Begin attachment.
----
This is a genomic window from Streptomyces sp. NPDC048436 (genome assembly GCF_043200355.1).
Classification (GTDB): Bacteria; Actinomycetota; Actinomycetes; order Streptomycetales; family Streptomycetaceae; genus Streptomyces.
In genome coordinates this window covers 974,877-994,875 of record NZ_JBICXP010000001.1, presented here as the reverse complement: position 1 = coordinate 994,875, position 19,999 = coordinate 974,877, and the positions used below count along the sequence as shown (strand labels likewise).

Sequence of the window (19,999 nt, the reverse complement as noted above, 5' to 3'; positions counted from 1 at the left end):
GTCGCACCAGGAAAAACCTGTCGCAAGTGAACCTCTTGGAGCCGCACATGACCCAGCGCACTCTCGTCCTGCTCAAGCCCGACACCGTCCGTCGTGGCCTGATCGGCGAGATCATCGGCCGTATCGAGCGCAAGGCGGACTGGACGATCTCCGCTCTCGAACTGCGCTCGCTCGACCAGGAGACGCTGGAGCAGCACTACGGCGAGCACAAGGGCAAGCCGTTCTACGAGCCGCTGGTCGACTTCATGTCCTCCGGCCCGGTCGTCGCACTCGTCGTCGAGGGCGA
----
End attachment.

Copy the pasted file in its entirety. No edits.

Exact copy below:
This is a genomic window from Streptomyces sp. NPDC048436 (genome assembly GCF_043200355.1).
Classification (GTDB): Bacteria; Actinomycetota; Actinomycetes; order Streptomycetales; family Streptomycetaceae; genus Streptomyces.
In genome coordinates this window covers 974,877-994,875 of record NZ_JBICXP010000001.1, presented here as the reverse complement: position 1 = coordinate 994,875, position 19,999 = coordinate 974,877, and the positions used below count along the sequence as shown (strand labels likewise).

Sequence of the window (19,999 nt, the reverse complement as noted above, 5' to 3'; positions counted from 1 at the left end):
GTCGCACCAGGAAAAACCTGTCGCAAGTGAACCTCTTGGAGCCGCACATGACCCAGCGCACTCTCGTCCTGCTCAAGCCCGACACCGTCCGTCGTGGCCTGATCGGCGAGATCATCGGCCGTATCGAGCGCAAGGCGGACTGGACGATCTCCGCTCTCGAACTGCGCTCGCTCGACCAGGAGACGCTGGAGCAGCACTACGGCGAGCACAAGGGCAAGCCGTTCTACGAGCCGCTGGTCGACTTCATGTCCTCCGGCCCGGTCGTCGCACTCGTCGTCGAGGGCGA